Tenancy in common (TIC) interests have become extremely popular as replacement properties in like kind exchanges. A TIC interest represents an ownership slice of a larger fee interest, which is evidenced by an individual deed. A TIC owner possesses the same rights as would an owner in fee simple absolute.
Given their recent popularity, the most desirable TIC investments also command substantial premiums. However, costs associated with the TIC properties also reflect economies of scale. Since multiple owners may pool their resources, a TIC interest in high quality commercial property may be acquired for as little as $200,000. A smaller initial investment translates into an opportunity to diversify. TIC properties generally consist of high quality triple net leased buildings or office buildings whose cost may range from $1 million to more than $10 million. A TIC sponsor will generally analyze leases, conduct demographic studies, and determine desirable investment property. The sponsor may enter into a master lease with the TIC interest holders, and then lease the property to subtenants. Secure monthly cash flow can be anticipated, since most tenants would be creditworthy and would sign multi-year leases. The TIC sponsor will typically provide quarterly updates and annual reports to investors, who will have little if any day-to-day management responsibility. The investment is particularly appealing for taxpayers who wish to minimize their involvement in replacement property.
A TIC property marketed through a Private Placement Memorandum (PPM) can often be identified and closed within the 45-day identification period. A second TIC property owned by the sponsor can also be identified as backup replacement property. Before TIC property is acquired, a business plan of 3 to 7 years, as well as an exit strategy, may already be in place. As mortgage loans are paid down, and as the market value of the property increases, the taxpayer’s equity will increase, making it possible to “trade up” with sequential Section 1031 exchanges.
To illustrate, assume the taxpayer relinquishes property and identifies the following TIC properties: (i) a Class A 300,000 square foot distribution center in Chicago; (ii) a new 265 unit apartment community in Las Vegas; (iii) a shopping center in New Orleans; and (iv) an oil and gas interest in Alaska. Not only has the taxpayer diversified his investment, but he has chosen a mix of properties with differing cash flows and investment potential. The distribution center in Chicago may have a high cash flow (i.e., capitalization); the New Orleans shopping center may offer unique federal, state and local tax advantages; the Las Vegas apartments may possess enhanced growth potential; and the Alaska oil and gas lease may offer attractive current write-offs.
In response to increased taxpayer interest in TICs as replacement property, the IRS issued Revenue Procedure 2002-22, which permits acquisition of TIC interests by a group of owners, but prevents TIC owners from operating as a de facto partnership. The ruling states the circumstances in which a group of small investors acquiring undivided interests in a larger single-tenant replacement property will be viewed as acquiring TIC interests or undivided fractional interests (UFIs), rather than as partnership interests.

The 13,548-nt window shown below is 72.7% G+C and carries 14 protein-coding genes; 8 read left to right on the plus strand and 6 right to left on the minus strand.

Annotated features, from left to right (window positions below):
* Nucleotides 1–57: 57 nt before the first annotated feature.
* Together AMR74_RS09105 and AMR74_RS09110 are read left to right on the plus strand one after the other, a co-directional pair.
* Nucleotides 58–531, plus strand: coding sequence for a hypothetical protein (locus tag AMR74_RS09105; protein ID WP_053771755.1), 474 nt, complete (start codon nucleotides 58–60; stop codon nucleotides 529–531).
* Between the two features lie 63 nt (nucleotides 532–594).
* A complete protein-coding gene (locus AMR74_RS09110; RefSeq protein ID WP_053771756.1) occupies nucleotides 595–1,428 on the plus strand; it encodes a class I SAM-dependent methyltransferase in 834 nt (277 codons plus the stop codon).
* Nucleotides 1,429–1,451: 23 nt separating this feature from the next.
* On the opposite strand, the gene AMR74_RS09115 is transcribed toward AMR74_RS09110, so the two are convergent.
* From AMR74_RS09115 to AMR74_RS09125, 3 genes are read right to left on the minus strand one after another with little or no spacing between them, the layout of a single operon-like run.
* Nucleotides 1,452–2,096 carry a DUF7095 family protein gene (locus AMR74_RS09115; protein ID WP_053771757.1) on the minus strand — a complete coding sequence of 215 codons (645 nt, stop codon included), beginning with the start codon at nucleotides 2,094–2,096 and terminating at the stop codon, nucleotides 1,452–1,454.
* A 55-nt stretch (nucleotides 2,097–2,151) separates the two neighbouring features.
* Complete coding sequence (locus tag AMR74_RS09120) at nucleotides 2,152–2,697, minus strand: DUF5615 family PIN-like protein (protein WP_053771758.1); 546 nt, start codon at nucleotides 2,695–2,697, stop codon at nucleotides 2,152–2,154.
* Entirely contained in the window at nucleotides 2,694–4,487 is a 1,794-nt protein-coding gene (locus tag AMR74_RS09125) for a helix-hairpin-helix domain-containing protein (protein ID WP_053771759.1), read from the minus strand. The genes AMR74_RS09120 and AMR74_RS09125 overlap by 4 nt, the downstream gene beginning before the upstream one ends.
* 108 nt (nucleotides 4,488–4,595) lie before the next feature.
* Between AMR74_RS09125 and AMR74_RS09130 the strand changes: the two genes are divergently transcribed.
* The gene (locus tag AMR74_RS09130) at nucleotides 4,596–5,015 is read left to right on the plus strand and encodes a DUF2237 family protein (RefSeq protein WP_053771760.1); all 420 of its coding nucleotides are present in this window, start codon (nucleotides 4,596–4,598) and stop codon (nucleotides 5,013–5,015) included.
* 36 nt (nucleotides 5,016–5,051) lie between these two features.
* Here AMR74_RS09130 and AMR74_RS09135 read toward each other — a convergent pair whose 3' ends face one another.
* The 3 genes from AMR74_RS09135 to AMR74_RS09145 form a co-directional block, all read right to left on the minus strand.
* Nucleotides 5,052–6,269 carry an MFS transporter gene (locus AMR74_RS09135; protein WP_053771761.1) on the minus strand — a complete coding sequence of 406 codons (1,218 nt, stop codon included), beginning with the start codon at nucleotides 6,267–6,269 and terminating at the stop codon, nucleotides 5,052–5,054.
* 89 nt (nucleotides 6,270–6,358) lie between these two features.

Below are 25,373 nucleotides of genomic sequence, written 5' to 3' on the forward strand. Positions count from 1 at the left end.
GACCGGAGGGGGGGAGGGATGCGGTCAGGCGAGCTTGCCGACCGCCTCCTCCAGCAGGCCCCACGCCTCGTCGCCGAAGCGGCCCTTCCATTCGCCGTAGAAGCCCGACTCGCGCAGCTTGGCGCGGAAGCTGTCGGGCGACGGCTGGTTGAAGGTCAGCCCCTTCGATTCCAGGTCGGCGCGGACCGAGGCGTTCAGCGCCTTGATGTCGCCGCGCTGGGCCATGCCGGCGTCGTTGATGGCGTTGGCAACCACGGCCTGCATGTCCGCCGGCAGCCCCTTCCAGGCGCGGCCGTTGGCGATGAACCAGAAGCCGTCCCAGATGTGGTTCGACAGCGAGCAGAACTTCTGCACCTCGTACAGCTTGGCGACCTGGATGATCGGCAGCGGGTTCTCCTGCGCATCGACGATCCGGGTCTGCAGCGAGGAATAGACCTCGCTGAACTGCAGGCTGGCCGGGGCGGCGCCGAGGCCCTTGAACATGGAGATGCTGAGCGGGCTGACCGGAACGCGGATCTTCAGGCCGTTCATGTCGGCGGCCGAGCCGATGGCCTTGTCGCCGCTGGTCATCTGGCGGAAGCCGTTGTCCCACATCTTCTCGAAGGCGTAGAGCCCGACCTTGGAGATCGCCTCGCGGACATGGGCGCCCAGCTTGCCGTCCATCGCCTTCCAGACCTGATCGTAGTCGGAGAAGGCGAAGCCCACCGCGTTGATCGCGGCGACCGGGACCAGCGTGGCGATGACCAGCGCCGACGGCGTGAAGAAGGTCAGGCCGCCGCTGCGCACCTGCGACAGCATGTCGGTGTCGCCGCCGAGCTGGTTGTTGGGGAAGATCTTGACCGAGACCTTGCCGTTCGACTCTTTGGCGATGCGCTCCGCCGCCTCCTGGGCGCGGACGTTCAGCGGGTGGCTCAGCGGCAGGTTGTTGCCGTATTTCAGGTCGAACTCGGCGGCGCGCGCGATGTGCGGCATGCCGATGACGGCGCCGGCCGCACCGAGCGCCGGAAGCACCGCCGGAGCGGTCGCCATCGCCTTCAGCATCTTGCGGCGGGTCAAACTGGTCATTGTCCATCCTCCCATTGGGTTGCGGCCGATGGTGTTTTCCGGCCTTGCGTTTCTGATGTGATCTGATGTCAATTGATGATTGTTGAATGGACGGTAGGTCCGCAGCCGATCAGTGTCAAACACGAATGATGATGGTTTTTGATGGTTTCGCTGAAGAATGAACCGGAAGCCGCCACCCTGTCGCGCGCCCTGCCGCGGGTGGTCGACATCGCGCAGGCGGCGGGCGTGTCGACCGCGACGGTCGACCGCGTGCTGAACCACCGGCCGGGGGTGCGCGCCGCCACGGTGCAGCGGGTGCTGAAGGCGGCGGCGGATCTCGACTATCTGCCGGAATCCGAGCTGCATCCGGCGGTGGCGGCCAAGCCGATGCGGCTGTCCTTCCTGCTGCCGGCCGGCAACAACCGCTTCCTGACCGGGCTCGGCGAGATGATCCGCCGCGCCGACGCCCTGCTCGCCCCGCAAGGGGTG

Until recently, the IRS had issued little guidance with respect to how the taxpayer could meet the prolific requirements of Revenue Procedure 2002-22. Since replacement property must be identified within 45 days, the taxpayer has had to rely on tax opinions of counsel as to whether the requirements of Revenue Procedure 2002-22 were satisfied. PLR 200513010 ruled favorably on a multi-tenant net leased property with a blanket mortgage. The ruling suggests that (i) the IRS will not view the multi-tenant aspect of the building as creating a partnership; (ii) a blanket mortgage will not violate the guidelines of Revenue Procedure 2002-22; and (iii) the power of the manager to exercise discretion when leasing, without obtaining the express consent of the owners, will not cause the UFI to fail to constitute eligible replacement property.
To obtain a favorable ruling under Revenue Procedure 2002-22, tenants in common must each possess a right to participate in management decisions. Certain decisions, such as leases to new tenants, require the approval of all co-owners. However, a prospective tenant might not agree to wait a month for approval by all co-owners. PLR 200513010 implies that certain business decisions requiring expeditious action may be put to co-owners for their approval within a fairly short period of time without violating Revenue Procedure 2002-22. Therefore, a notice might be sent to tenants providing that their implied consent will be assumed unless they respond within 15 or 30 days.